Immunotherapy | ASK THE EXPERT

There has been great progress in the field of immunotherapy in recent years, with drugs such as Keytruda providing significant survival benefits to some people with advanced cancers. The Inside Story spoke with Associate Professor Sherene Loi, Medical Oncologist and Head of the Translational Breast Cancer Genomics and Therapeutics Laboratory at Peter MacCallum Cancer Centre in Melbourne, about the role of immunotherapy in breast cancer.

What is immunotherapy?

The body’s immune system plays an important role in protecting us against cancer. We all have lots of cells in our bodies that mutate and have the potential to become cancer – the immune system eliminates those cells. In some people, however, the mutated cells can eventually outwit the immune system and develop into cancer.

Cancer turns off the immune system, stopping it from killing the mutated cells. Immunotherapy drugs work by reactivating the immune system to fight the cancer cells.

Does immunotherapy look promising for breast cancer?

Yes, certainly, and in fact many people do not realise we have been using an immunotherapy drug in breast cancer for many years – Herceptin (trastuzumab). Herceptin works by targeting the tumour but it also activates the immune system.

It appears that immunotherapy is going to be most effective in some of the more aggressive types of breast cancer – triple negative and HER2-positive.

Are there clinical trials in breast cancer?

Until recently, there have not been a lot of immunotherapy trials in breast cancer because (1) there are already a lot of effective treatments for breast cancer and (2) breast cancer hasn’t traditionally been a type of cancer that has been thought to be modulated by the immune system.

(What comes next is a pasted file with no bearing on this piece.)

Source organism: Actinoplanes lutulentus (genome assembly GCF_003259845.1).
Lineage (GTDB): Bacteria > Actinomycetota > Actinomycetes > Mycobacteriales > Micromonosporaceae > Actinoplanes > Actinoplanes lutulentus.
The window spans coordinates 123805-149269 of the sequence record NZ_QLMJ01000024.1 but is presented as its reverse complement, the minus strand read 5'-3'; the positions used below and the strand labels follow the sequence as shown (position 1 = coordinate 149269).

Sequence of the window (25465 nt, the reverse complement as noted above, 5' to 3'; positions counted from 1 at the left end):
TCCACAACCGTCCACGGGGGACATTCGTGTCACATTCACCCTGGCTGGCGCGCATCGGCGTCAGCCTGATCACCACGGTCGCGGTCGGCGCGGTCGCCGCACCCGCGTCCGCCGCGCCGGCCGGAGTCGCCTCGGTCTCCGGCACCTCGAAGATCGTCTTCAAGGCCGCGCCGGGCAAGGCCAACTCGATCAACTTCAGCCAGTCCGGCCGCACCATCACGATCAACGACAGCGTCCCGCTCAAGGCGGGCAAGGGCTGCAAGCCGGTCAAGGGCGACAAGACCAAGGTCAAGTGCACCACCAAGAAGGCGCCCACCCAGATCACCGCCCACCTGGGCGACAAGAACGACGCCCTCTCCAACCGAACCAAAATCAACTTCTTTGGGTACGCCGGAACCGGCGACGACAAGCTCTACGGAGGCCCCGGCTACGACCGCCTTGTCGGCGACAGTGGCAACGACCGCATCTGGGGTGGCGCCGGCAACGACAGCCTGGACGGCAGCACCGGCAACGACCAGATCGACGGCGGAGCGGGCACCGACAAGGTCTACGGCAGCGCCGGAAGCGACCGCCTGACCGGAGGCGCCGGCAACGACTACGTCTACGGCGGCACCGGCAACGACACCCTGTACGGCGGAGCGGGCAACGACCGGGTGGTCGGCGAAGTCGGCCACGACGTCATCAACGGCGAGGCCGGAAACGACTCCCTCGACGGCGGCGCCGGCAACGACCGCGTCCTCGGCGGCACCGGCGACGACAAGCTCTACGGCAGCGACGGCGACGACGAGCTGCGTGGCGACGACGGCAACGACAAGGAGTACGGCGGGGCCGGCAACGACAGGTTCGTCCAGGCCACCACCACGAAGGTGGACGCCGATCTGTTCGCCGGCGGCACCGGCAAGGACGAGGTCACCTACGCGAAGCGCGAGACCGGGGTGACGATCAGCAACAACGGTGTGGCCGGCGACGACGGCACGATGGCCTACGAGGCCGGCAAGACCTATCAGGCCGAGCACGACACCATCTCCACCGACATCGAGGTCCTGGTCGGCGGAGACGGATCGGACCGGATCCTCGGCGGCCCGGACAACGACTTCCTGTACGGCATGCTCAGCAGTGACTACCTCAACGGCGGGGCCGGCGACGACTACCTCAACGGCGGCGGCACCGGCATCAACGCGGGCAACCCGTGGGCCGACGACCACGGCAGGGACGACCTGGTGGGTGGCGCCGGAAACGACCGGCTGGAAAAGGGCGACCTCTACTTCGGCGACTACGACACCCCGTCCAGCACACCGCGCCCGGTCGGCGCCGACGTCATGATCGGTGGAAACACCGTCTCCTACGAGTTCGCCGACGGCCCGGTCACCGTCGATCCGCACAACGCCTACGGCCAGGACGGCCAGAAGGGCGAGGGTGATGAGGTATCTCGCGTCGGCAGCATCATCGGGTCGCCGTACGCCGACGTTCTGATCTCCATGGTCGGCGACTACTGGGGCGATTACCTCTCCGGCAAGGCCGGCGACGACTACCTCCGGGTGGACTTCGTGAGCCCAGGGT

Now, however, there are a lot of trials underway, including in Australia. Drugs such as Keytruda (pembrolizumab), Opdivo (nivolumab) and Tecentriq (atezolizumab) are all being trialled in Australia.

The trials are mainly in triple negative metastatic breast cancer. However, there is a HER2-positive trial that is now closed to recruitment. We expect another HER2 trial to open next year.

In breast cancer, immunotherapy is generally given in combination with chemotherapy. Trials are looking at which combinations will give the best outcomes.

We have given Keytruda (pembrolizumab) on its own to women who have a type of cancer where it has been shown to work. When it works it’s fantastic and it means those women have a very good quality of life, without the side effects of chemotherapy.

There is a lot of excitement because we are seeing some long-term responses with immunotherapy in clinical trials. My team has conducted some of the first breast cancer trials in Australia and we have patients who are two years down the track who are perfectly fine. That is very exciting for people with advanced breast cancer. What we need to work out now is how to make more patients respond.

Are the trials open to men with metastatic breast cancer?

Yes, the trials are open to men who have triple negative or HER2-positive disease.

What is your recommendation for people interested in immunotherapy?

Early breast cancer is very curable, so we don’t talk to people with early stage disease about immunotherapy.

For people with advanced disease, particularly triple negative disease, the best time to have immunotherapy is when you are first diagnosed. This is because  immunotherapy works best in people who have not had a lot of treatment and who do not have a lot of disease.

If you have been newly diagnosed with metastatic triple negative or HER2-positive breast cancer, I would encourage you to talk to your clinician about participating in a clinical trial.

There are many centres across the country now offering immunotherapy trials, although these are mainly in the major centres. If you live in a regional or rural area, talk to your doctor about your options to join a trial.

If you can’t get onto a trial, you can pay for immunotherapy, but it is very expensive – between $5,000 and $7,500 every three to six weeks.

Immunotherapy is not the answer for everyone, but when it works it is really good for patients. We are really trying hard in our research to work out how to make it work for everyone.

Issue 81
Summer 2017